Monday, May 21, 2012
The head of UN peacekeeping, Hervé Ladsous, today met with Syrian government and opposition group representative in the city of Homs, during a visit to assess progress made on the ground by UN military observers. “During the meeting, both sides expressed their commitment to the Joint Special Envoy Kofi Annan’s six-point peace plan and noted the diminishing of violence in the city since the arrival of the military observers,” a spokesperson for the UN Supervision Mission in Syria (UNSMIS) said.
A protest movement – similar to those across the Middle East and North Africa – has claimed over 9,000 lives in Syria, mostly civilians, and displaced tens of thousands since it began in March 2011.
Mr. Ladsous, the Under-Secretary-General for Peacekeeping Operations, arrived in Syria late last week for a four-day visit to meet with UNSMIS observers and assess developments. In Damascus, the peacekeeping chief met with both government and opposition groups to enhance facilitation and cooperation for the second phase of the observer Mission; the safety and security of the observers was also discussed. While on the ground, Mr. Ladsous noted the record time in which the UNSMIS observers deployed, and emphasized that the end of the violence will only happen if Syrians and all parties, internal and external, choose the path of dialogue.
The violence in the Middle Eastern country led to the Security Council authorizing the establishment of UNSMIS, with up to 300 unarmed military observers, for an initial period of 90 days. Spread out in various locations, the observers are tasked with monitoring the cessation of violence and supporting the full implementation of the six-point plan put forward by the Joint Special Envoy of the UN and the League of Arab States, Kofi Annan.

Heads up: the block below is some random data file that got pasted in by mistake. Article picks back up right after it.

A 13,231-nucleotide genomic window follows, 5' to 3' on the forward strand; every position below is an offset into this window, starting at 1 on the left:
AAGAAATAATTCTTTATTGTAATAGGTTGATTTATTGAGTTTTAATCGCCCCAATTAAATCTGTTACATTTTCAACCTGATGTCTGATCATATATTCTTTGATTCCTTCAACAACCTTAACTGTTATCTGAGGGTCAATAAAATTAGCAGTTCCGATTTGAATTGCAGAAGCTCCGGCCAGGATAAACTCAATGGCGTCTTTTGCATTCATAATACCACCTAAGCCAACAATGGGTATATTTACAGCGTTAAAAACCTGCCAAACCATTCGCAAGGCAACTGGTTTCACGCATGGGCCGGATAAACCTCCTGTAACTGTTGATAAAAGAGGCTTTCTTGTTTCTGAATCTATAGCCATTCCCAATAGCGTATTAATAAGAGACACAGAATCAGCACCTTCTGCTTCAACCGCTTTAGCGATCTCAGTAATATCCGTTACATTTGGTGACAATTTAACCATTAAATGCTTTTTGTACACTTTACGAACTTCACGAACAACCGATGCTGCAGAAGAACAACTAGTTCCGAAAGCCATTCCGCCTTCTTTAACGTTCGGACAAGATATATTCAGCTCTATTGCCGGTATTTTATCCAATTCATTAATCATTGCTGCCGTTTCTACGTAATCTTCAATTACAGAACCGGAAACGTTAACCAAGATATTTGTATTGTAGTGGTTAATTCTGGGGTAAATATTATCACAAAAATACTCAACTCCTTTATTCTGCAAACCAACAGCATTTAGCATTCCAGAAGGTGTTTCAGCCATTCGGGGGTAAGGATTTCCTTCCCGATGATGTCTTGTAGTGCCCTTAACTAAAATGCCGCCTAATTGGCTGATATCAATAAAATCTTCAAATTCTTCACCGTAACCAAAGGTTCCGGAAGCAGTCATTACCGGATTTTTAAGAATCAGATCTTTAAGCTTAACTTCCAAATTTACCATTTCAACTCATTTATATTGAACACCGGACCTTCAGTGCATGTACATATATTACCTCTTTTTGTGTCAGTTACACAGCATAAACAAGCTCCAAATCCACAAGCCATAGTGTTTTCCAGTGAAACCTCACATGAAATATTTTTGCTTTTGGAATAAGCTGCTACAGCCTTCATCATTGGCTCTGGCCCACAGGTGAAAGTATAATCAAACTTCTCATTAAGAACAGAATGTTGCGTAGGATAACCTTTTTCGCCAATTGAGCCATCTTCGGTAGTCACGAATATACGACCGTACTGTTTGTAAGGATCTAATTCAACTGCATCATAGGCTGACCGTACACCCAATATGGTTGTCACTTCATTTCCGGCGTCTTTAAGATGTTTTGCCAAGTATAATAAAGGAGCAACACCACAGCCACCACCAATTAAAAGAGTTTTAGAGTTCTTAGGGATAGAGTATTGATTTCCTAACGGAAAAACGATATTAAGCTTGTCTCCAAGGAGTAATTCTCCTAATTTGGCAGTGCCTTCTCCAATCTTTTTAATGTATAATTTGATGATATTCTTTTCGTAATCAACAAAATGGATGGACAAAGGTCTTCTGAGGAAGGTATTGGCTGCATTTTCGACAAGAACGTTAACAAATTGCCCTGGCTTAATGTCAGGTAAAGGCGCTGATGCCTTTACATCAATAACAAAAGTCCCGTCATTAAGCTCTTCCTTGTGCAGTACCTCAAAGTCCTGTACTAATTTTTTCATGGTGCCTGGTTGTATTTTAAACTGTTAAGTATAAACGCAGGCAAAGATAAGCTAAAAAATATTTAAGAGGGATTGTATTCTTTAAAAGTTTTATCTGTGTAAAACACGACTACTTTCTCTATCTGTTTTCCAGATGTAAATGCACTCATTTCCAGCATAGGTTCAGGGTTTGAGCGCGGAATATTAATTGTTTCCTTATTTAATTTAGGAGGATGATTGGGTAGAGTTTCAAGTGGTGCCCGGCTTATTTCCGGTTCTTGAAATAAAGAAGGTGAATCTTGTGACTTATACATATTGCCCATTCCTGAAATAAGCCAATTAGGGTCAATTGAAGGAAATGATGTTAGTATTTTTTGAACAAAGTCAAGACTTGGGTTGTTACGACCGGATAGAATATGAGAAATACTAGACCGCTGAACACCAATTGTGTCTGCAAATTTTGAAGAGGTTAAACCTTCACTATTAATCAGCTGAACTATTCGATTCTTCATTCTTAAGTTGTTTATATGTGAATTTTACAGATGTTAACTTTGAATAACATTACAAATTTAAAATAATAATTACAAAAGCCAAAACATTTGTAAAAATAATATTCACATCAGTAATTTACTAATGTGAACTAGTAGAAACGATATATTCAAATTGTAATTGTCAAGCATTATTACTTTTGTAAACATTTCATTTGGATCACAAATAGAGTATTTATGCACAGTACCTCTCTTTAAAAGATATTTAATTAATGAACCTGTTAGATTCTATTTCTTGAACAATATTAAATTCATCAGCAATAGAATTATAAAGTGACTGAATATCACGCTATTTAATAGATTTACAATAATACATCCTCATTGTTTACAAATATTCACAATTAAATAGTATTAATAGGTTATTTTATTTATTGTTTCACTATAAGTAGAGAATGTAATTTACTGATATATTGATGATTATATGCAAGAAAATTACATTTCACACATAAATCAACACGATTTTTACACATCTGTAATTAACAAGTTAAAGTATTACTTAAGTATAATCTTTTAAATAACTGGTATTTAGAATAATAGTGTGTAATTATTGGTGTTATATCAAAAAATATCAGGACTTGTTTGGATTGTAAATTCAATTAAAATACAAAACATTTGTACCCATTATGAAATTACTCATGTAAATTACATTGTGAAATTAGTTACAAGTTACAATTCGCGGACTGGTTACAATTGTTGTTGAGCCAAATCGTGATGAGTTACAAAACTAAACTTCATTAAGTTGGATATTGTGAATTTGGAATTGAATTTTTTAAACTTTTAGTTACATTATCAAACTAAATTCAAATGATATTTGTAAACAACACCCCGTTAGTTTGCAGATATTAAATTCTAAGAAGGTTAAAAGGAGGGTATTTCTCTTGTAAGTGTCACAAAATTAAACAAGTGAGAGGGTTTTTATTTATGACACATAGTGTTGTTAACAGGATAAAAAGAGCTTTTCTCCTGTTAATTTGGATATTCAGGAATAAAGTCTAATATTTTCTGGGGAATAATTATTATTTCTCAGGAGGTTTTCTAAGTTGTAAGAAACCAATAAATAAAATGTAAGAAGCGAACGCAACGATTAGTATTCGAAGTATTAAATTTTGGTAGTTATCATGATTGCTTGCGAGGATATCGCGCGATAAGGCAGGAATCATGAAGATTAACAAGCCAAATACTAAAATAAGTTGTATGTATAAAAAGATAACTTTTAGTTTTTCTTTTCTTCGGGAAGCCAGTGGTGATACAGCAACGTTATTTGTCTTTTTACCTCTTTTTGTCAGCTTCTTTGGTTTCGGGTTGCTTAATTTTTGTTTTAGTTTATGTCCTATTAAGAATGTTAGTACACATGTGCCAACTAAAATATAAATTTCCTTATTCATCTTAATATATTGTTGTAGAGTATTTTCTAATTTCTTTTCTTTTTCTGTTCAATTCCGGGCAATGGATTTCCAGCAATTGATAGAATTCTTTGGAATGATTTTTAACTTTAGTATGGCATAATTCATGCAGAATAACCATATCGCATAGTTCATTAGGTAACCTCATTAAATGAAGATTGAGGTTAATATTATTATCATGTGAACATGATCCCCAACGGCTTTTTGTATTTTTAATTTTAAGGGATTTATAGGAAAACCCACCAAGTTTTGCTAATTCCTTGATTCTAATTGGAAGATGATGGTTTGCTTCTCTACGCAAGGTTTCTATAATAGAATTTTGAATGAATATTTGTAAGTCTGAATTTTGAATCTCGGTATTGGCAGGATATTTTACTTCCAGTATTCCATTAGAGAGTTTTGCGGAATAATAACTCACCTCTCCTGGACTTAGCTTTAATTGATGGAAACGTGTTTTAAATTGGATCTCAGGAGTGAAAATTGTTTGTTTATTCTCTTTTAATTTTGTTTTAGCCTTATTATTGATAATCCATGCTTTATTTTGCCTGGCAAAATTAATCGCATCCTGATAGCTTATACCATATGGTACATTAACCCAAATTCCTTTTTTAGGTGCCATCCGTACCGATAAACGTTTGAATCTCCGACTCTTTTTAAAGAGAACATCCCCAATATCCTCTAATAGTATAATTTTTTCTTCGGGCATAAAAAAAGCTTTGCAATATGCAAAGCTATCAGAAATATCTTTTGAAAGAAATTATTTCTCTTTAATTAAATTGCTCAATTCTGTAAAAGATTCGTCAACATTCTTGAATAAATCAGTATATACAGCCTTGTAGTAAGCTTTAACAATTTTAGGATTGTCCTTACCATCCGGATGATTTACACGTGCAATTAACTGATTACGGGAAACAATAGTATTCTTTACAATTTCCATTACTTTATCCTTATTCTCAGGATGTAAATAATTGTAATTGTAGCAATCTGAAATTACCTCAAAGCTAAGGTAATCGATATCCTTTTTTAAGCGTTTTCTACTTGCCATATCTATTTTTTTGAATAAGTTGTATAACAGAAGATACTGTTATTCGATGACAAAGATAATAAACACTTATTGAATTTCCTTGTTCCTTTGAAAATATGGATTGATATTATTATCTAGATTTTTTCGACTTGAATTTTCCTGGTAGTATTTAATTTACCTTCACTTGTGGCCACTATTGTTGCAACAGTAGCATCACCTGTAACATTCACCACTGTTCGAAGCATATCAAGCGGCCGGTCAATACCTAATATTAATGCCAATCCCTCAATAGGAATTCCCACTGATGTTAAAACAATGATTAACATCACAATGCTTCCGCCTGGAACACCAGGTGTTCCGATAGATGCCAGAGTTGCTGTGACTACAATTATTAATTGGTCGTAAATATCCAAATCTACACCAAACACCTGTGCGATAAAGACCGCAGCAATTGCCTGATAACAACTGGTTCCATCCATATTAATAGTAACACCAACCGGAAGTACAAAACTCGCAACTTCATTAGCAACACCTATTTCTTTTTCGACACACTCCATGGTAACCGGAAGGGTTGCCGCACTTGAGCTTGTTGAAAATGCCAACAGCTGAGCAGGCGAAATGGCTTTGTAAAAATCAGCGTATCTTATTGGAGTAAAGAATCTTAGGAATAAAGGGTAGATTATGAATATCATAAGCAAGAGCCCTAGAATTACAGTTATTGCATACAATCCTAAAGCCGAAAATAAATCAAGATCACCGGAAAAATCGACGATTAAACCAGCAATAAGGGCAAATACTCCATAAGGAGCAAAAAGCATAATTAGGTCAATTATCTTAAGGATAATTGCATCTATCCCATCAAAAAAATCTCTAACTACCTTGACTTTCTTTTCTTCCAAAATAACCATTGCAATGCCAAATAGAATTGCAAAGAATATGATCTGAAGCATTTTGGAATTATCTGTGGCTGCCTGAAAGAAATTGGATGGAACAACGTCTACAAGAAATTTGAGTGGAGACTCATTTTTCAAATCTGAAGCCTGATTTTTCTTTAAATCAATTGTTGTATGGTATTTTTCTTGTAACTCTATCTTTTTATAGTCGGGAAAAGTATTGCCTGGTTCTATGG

Mr. Annan’s six-point plan calls for an end to violence, access for humanitarian agencies to provide relief to those in need, the release of detainees, the start of inclusive political dialogue that takes into account the aspirations of the Syrian people, and unrestricted access to the country for the international media.
Meanwhile, the UN Special Coordinator for Lebanon, Derek Plumbly, today voiced concern over recent violent incidents which have led to loss of life in Lebanon. “It is important that there be no further repetition of such violence and that the incidents that have occurred be fully and thoroughly investigated,” Mr. Plumbly said in a statement, in which he also expressed his condolences to the families of those killed. According to media reports, violence in Lebanon has been related to developments in Syria, with clashes between sympathizers and opponents of the different sides there.
(adapted from a UN Press Release)